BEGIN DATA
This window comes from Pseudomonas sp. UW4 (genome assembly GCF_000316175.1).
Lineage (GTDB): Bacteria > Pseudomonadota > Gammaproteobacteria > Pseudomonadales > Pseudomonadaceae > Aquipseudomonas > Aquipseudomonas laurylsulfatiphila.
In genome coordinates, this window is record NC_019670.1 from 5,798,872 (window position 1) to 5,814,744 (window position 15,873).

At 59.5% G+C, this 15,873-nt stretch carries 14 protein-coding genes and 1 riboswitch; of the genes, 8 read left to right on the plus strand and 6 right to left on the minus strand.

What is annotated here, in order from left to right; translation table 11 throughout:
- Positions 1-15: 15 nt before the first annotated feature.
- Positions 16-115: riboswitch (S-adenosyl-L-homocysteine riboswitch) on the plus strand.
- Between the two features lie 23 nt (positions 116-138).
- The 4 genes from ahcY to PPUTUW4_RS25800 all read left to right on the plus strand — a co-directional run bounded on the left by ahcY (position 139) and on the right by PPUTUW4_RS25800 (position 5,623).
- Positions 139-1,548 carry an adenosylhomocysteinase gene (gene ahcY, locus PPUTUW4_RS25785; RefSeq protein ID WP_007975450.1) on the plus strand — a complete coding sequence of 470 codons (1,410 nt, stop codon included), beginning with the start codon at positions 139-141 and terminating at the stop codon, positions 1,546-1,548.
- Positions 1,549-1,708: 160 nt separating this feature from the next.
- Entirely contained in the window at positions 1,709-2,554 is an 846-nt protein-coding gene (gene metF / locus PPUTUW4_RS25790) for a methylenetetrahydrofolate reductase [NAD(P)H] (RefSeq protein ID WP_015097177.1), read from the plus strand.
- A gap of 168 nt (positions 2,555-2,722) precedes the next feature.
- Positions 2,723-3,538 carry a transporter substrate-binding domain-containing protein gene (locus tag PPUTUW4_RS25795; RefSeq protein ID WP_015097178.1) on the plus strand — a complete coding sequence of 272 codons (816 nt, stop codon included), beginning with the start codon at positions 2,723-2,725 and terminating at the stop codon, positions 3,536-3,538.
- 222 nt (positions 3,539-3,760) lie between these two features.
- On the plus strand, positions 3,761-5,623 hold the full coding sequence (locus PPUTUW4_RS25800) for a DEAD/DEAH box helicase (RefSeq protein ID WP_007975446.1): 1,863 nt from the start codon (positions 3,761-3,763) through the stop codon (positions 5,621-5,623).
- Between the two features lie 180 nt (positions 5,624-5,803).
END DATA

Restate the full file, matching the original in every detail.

This window comes from Pseudomonas sp. UW4 (genome assembly GCF_000316175.1).
Lineage (GTDB): Bacteria > Pseudomonadota > Gammaproteobacteria > Pseudomonadales > Pseudomonadaceae > Aquipseudomonas > Aquipseudomonas laurylsulfatiphila.
In genome coordinates, this window is record NC_019670.1 from 5,798,872 (window position 1) to 5,814,744 (window position 15,873).

At 59.5% G+C, this 15,873-nt stretch carries 14 protein-coding genes and 1 riboswitch; of the genes, 8 read left to right on the plus strand and 6 right to left on the minus strand.

What is annotated here, in order from left to right; translation table 11 throughout:
- Positions 1-15: 15 nt before the first annotated feature.
- Positions 16-115: riboswitch (S-adenosyl-L-homocysteine riboswitch) on the plus strand.
- Between the two features lie 23 nt (positions 116-138).
- The 4 genes from ahcY to PPUTUW4_RS25800 all read left to right on the plus strand — a co-directional run bounded on the left by ahcY (position 139) and on the right by PPUTUW4_RS25800 (position 5,623).
- Positions 139-1,548 carry an adenosylhomocysteinase gene (gene ahcY, locus PPUTUW4_RS25785; RefSeq protein ID WP_007975450.1) on the plus strand — a complete coding sequence of 470 codons (1,410 nt, stop codon included), beginning with the start codon at positions 139-141 and terminating at the stop codon, positions 1,546-1,548.
- Positions 1,549-1,708: 160 nt separating this feature from the next.
- Entirely contained in the window at positions 1,709-2,554 is an 846-nt protein-coding gene (gene metF / locus PPUTUW4_RS25790) for a methylenetetrahydrofolate reductase [NAD(P)H] (RefSeq protein ID WP_015097177.1), read from the plus strand.
- A gap of 168 nt (positions 2,555-2,722) precedes the next feature.
- Positions 2,723-3,538 carry a transporter substrate-binding domain-containing protein gene (locus tag PPUTUW4_RS25795; RefSeq protein ID WP_015097178.1) on the plus strand — a complete coding sequence of 272 codons (816 nt, stop codon included), beginning with the start codon at positions 2,723-2,725 and terminating at the stop codon, positions 3,536-3,538.
- 222 nt (positions 3,539-3,760) lie between these two features.
- On the plus strand, positions 3,761-5,623 hold the full coding sequence (locus PPUTUW4_RS25800) for a DEAD/DEAH box helicase (RefSeq protein ID WP_007975446.1): 1,863 nt from the start codon (positions 3,761-3,763) through the stop codon (positions 5,621-5,623).
- Between the two features lie 180 nt (positions 5,624-5,803).